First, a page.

Genius Hour Presentation Planner

Genius Hour Presentation Planner

I’ve updated the free Genius Hour Presentation Planner, and I’ve added it to my Genius Hour Resources page under “Free Genius Hour Downloads.” This is a digital planner made in Google Slides, and is meant to be used after students have completed the Genius Hour Research Notes (also on the Free Genius Hour Downloads page). In the past, I noticed that students often jumped to creating their presentations before acquiring very much new knowledge, so these two resources gave them a framework to help them with gathering information and preparing to share with others. I would also recommend taking a look at my post, “Step Away from the Slideshow,” to get some ideas on how students can present without boring themselves or their audiences to tears. One particular addition I made in the update to this Presentation Planner was to add some guidelines for the Timeline to help students understand what needed to be done before each of the three dates (Rough Draft, Rehearsal, Final Presentation).

(“From Jaded to Joyful: Galvanizing Students with Genius Hour” is one of the many Professional Development sessions that I offer, and can be done virtually or in person.)

person holding yellow paper with blue eyes

One-Pager for Genius Hour in Kindergarten and First Grades

Many of the Genius Hour resources that I and others have made assume a basic level of reading and research skills. Of course, with Kindergarten and 1st grades, many students may not have those foundational skills. I wanted to round up a few suggestions for primary teachers, so I went in search of resources that I could summarize and/or link to in case you want to save yourself a bit of time.

Of course, Joy Kirr’s Livebinder for Genius Hour is always my first stop because I definitely don’t want to reinvent the wheel. There are many examples of Genius Hour projects from every grade level, as well as links to teacher blog posts that are very helpful. This post is not comprehensive, but might be a good place to begin for some suggestions. As I say when I speak with other teachers, Genius Hour can look dramatically different from room to room while still maintaining the goal of student-directed learning, and its structure should vary based on student needs. It is not a free-for-all time, but it’s also not an “I’m going to tell you what you need to learn, how to learn it, and how to show you learned it” time.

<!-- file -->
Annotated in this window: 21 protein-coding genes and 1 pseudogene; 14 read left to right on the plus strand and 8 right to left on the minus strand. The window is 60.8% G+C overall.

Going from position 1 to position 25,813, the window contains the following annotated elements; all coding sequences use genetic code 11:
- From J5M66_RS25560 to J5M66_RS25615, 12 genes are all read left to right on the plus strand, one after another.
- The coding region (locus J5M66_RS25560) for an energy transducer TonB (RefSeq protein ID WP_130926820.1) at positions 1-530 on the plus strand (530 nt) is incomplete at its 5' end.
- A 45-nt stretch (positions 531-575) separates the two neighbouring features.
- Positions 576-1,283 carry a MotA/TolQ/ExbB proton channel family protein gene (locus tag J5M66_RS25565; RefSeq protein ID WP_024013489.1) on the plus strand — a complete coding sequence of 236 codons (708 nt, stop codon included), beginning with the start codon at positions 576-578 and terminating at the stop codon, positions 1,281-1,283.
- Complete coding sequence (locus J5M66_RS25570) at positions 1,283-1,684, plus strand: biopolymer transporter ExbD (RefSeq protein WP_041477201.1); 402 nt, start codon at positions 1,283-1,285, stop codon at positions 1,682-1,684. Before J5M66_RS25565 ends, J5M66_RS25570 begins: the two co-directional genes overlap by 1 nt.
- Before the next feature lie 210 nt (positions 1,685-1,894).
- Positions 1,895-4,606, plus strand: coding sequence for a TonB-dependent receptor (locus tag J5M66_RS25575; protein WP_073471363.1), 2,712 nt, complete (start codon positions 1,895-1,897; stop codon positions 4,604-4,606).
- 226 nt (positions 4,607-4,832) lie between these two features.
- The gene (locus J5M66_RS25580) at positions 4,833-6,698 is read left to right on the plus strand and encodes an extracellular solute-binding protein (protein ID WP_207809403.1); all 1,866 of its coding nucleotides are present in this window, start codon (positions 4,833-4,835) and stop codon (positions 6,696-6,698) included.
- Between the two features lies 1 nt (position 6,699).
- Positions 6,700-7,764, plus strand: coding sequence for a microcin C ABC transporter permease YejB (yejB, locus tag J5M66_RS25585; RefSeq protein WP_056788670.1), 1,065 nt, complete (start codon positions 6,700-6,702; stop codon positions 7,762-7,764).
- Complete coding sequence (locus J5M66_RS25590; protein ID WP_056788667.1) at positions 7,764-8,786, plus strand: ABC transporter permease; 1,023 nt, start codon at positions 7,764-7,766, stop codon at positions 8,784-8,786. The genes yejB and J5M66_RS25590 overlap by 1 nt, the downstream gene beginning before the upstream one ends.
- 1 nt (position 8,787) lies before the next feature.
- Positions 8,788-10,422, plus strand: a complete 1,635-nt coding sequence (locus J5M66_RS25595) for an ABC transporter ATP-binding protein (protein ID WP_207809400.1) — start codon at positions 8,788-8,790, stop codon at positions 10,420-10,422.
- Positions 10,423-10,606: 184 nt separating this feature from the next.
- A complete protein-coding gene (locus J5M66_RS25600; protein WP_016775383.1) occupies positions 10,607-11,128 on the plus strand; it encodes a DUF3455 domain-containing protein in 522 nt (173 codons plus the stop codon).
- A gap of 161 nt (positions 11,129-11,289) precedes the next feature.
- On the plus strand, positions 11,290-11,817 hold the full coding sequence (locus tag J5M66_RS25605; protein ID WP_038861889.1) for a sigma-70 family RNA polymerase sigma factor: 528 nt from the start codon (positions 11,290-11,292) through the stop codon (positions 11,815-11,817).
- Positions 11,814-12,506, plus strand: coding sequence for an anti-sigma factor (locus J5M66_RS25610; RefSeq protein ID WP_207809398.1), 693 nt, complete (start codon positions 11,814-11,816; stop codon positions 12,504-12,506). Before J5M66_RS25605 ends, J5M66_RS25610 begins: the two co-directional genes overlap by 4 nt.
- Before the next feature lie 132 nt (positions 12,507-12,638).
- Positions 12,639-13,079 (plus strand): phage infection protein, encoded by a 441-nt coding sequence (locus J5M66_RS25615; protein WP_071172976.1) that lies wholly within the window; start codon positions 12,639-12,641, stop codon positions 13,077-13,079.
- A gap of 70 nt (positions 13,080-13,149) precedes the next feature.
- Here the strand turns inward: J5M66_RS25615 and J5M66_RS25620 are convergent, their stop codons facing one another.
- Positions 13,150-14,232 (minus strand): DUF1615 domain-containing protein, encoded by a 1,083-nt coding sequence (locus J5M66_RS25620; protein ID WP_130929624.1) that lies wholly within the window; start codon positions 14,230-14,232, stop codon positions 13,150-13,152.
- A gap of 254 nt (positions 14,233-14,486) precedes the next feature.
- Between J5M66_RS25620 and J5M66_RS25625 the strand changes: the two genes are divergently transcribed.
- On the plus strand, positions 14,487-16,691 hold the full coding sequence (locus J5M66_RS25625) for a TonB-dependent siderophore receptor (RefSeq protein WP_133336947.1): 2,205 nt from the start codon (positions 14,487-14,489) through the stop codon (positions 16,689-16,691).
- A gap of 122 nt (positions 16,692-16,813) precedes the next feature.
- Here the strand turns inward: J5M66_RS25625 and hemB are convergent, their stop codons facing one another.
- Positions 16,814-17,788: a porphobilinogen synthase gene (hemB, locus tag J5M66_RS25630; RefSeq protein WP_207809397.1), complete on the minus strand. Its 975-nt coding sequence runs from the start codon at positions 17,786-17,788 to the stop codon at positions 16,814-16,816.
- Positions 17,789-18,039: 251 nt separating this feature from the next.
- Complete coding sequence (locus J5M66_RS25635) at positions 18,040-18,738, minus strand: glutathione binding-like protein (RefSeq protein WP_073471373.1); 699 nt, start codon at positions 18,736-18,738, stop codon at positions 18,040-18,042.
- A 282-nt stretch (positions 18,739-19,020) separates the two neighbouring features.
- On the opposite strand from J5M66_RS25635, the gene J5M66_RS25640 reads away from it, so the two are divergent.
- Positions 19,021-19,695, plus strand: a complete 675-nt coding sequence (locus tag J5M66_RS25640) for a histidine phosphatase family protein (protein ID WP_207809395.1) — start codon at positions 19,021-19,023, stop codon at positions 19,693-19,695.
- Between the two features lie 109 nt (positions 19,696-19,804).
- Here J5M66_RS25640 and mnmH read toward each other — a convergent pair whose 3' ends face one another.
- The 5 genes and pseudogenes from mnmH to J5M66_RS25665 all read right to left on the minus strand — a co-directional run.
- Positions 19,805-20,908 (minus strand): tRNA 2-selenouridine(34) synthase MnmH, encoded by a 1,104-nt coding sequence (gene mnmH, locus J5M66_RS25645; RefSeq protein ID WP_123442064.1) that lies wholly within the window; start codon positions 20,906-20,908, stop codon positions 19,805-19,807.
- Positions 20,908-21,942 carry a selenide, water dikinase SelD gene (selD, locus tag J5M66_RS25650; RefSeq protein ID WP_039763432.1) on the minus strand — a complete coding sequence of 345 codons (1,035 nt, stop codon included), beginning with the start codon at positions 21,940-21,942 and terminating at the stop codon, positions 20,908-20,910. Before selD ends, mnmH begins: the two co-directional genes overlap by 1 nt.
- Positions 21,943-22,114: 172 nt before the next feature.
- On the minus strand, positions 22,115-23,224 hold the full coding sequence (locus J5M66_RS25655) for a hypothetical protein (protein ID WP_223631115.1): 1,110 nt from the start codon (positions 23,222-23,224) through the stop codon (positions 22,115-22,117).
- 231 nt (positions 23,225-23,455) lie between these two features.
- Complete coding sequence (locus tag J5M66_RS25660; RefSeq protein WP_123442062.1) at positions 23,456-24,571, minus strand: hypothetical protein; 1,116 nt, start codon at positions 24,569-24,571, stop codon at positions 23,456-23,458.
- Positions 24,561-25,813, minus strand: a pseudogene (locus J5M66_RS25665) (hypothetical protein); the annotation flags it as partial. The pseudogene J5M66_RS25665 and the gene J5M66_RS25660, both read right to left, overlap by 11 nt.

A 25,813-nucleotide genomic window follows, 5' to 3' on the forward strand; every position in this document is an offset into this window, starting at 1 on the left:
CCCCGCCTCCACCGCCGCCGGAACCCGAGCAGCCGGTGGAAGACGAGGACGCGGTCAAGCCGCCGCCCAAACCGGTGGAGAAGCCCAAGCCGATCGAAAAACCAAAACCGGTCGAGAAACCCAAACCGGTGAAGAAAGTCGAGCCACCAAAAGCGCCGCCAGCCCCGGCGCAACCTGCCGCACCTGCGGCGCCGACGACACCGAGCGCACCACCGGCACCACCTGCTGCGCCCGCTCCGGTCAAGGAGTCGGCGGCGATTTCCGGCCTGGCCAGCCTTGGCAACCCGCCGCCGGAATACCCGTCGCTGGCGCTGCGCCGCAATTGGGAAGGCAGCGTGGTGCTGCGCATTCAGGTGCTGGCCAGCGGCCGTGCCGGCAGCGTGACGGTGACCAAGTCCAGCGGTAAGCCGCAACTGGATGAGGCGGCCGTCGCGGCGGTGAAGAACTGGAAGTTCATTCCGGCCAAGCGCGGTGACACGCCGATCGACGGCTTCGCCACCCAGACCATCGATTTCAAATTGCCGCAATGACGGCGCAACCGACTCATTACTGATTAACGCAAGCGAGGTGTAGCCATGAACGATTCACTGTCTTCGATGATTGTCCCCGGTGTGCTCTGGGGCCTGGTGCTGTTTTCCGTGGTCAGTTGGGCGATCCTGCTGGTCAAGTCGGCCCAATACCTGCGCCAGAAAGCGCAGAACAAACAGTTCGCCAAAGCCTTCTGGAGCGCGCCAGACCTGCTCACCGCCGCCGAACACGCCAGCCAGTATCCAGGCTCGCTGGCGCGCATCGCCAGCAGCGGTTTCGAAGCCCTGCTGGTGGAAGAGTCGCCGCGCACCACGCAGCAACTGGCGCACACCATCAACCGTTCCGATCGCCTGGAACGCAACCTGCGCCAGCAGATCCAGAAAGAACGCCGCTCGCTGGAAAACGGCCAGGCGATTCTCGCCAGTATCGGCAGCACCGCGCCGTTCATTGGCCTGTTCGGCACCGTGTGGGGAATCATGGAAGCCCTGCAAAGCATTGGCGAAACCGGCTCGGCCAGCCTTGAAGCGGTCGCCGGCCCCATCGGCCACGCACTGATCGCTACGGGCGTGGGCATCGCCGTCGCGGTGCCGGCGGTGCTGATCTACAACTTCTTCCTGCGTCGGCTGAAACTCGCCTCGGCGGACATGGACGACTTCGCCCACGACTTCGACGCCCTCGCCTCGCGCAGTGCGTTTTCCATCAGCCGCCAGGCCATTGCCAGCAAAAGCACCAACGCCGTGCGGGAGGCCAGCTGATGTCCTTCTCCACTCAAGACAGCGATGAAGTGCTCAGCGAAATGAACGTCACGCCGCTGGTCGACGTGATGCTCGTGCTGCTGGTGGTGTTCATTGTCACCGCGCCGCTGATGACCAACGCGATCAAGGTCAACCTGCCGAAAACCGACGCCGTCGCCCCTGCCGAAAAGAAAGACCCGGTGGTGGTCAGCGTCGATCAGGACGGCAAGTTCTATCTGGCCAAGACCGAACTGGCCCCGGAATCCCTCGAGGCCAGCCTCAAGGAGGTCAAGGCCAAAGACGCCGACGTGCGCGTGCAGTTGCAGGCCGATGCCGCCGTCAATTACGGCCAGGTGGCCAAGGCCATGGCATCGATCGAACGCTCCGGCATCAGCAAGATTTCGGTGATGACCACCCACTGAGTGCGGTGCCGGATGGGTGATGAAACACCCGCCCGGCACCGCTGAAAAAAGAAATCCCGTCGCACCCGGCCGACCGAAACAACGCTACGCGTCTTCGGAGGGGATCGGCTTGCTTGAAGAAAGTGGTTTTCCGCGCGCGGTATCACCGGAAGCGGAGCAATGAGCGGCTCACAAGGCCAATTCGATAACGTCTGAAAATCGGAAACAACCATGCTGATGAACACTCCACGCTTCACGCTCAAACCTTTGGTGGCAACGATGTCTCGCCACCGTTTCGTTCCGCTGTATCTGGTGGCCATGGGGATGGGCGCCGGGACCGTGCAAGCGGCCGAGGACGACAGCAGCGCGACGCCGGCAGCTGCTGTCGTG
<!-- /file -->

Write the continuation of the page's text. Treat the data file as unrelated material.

There are three basic steps to Genius Hour: Wondering, Finding and Noting Information, Presenting. With younger students, I would take a very gradual release approach for each of those steps. Begin with whole group modeling, and slowly transition to giving more freedom of choice as students grasp the concept.

How does one begin Genius Hour with the youngest of our students? It’s actually quite easy because they naturally wonder about the world, and haven’t had this curiosity stifled as it often is in later grades. Another Genius Hour expert, Denise Krebs, wrote about transitioning her students from large groups with common interests to smaller, more focused groups in this post. You could also try these suggestions for a “Think, Wonder, Explore” time. Or, try a Wonder Wall, like this teacher. Of course, a favorite way to start is with a picture book. Here are some great recommendations from Gallit Zvi, who wrote The Genius Hour Guide Book with Denise Krebs.

But, wait! What if my students can’t write? You, as the teacher, could write for them, of course. To make this less overwhelming, you could have small groups settle on Wonders. Or, you can do what many of the articles I read seemed to recommend – link your students with Buddies. Whether they are students from another grade level or parent volunteers, Buddies can foster a great sense of community while helping with some of the challenging tasks during Genius Hour time. Another idea is to partner with your librarian. You can also try a rotation process, like this teacher does.

Can students this age really come up with research questions? Sure! Again, modeling with the whole group a few times is key before starting to let students work independently or in small groups. Since these students are new to research, you don’t need to insist on “thick” research questions with complex vocabulary from all of them, but certainly differentiate for advanced students with higher Bloom’s questions. Here are some question stems you could use.

And then they’re going to research? But they can’t even read! This is another phase where rotations, Buddies, and/or your librarian can be essential. One tip that I like from teacher Renee Dooly is to use QR codes to help students find digital information. I used to introduce different types of resources to my students one at a time. For example, I checked out a bunch of books by the same publishing group about different countries, and showed them how to find the information in those books. They had a choice of country, but we stuck to the same type of resource and presentation. As they learned about other resource types, those choices were added in on other projects later in the year. Also, don’t forget about free tools like Immersive Reader, which are getting built in to many online educational resources.

What about methods for presenting what they learned? Some teachers have one way for all students to present, such as using Book Creator. Others give a limited number of choices, as you can see in this blog post. Once the whole class has learned how to do something, make that a new option. Or, get together all of the students who want to do the same type of presentation, such as a video, and give a mini-lesson. (Buddies are good for this, too!) Got a classroom iPad? Record your mini-lessons, upload them to Google Drive, and give students QR codes to scan when they are ready to watch.